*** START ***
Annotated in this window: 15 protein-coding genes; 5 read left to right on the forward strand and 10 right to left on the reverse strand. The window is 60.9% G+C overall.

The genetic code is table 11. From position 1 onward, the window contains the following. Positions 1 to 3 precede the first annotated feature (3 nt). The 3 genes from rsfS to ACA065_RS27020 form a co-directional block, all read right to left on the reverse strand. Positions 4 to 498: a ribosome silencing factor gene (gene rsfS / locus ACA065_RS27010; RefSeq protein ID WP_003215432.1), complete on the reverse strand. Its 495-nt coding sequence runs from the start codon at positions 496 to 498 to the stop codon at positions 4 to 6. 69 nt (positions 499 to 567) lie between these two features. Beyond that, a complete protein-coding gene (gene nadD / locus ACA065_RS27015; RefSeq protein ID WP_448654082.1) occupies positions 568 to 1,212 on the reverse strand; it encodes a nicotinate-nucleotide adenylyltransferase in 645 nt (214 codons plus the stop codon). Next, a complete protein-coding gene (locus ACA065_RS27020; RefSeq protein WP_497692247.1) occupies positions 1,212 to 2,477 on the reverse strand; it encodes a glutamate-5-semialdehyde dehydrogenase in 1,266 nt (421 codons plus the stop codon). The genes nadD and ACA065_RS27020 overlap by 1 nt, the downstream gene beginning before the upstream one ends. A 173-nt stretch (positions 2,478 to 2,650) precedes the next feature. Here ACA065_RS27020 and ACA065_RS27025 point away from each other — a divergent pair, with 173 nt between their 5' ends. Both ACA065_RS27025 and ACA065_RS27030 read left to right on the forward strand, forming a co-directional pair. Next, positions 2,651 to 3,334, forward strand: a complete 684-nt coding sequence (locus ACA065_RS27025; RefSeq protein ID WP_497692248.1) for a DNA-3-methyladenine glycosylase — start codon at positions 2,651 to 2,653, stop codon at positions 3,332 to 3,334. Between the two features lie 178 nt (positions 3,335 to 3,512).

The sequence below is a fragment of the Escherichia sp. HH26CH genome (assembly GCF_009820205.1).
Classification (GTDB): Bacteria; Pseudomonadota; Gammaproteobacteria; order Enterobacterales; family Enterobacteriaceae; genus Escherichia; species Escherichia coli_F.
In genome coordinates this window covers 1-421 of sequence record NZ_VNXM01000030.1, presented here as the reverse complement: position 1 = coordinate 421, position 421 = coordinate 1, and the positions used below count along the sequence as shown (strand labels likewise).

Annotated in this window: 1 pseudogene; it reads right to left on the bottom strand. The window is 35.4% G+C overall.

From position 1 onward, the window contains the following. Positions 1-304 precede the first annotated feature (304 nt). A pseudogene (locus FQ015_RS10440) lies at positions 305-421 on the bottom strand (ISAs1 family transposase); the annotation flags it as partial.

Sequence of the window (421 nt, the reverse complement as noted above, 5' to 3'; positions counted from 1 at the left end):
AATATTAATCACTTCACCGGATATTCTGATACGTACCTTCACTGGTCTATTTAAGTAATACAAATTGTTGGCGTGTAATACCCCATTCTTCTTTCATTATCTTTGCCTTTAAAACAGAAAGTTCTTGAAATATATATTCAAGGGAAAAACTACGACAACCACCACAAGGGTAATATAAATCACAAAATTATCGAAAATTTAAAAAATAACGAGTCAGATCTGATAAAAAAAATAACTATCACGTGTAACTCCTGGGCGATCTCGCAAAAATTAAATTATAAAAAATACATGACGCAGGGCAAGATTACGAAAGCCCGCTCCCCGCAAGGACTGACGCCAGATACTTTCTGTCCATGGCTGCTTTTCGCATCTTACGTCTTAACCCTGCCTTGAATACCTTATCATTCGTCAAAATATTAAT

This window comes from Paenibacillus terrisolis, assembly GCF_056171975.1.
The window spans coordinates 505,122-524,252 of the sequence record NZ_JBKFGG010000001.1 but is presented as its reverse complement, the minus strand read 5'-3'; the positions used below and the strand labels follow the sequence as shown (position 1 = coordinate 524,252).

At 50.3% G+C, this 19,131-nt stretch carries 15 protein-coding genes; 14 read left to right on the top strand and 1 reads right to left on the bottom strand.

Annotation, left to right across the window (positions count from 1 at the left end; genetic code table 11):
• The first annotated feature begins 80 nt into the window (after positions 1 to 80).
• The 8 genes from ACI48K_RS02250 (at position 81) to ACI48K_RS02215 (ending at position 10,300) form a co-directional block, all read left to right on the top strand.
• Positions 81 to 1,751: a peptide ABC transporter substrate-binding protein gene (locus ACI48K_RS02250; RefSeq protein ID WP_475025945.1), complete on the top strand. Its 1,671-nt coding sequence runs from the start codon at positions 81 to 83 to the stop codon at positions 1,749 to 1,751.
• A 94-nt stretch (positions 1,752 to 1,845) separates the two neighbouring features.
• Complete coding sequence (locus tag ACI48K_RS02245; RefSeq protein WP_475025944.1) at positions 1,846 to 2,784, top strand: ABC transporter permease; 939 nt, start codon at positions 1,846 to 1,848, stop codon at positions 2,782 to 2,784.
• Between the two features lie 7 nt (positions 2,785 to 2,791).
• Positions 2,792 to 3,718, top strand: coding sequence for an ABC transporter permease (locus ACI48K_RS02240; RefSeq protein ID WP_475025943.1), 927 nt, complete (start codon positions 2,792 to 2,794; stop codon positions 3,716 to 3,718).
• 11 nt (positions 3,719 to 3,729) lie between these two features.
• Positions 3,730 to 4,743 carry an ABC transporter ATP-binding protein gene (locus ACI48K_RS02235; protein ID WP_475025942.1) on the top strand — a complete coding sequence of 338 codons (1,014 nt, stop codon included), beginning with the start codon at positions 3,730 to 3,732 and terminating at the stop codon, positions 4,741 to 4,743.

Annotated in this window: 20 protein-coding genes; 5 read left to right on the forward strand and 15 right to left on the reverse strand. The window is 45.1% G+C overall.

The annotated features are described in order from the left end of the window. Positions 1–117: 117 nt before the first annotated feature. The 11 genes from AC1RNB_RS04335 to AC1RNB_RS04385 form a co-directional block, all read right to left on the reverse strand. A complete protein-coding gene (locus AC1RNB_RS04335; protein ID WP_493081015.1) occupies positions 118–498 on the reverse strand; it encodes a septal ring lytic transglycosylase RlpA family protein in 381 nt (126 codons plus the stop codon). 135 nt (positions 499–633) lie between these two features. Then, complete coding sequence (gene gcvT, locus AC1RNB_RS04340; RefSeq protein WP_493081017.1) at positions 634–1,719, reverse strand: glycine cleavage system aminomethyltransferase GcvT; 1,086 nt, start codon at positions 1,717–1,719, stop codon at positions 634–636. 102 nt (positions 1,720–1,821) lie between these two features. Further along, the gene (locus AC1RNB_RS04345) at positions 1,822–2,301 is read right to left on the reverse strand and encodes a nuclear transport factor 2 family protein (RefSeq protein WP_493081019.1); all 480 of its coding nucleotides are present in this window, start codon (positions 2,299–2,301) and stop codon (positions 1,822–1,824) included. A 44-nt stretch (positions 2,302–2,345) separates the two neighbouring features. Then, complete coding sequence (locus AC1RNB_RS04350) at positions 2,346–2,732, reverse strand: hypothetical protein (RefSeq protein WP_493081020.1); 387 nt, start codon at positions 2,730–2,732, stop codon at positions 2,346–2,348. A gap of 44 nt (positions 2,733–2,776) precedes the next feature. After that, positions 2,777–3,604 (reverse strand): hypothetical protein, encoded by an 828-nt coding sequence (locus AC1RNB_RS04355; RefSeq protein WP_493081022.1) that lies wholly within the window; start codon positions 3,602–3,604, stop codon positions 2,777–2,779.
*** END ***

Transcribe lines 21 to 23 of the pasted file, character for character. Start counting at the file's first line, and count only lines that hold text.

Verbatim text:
• 11 nt (positions 3,719 to 3,729) lie between these two features.
• Positions 3,730 to 4,743 carry an ABC transporter ATP-binding protein gene (locus ACI48K_RS02235; protein ID WP_475025942.1) on the top strand — a complete coding sequence of 338 codons (1,014 nt, stop codon included), beginning with the start codon at positions 3,730 to 3,732 and terminating at the stop codon, positions 4,741 to 4,743.

Annotated in this window: 20 protein-coding genes; 5 read left to right on the forward strand and 15 right to left on the reverse strand. The window is 45.1% G+C overall.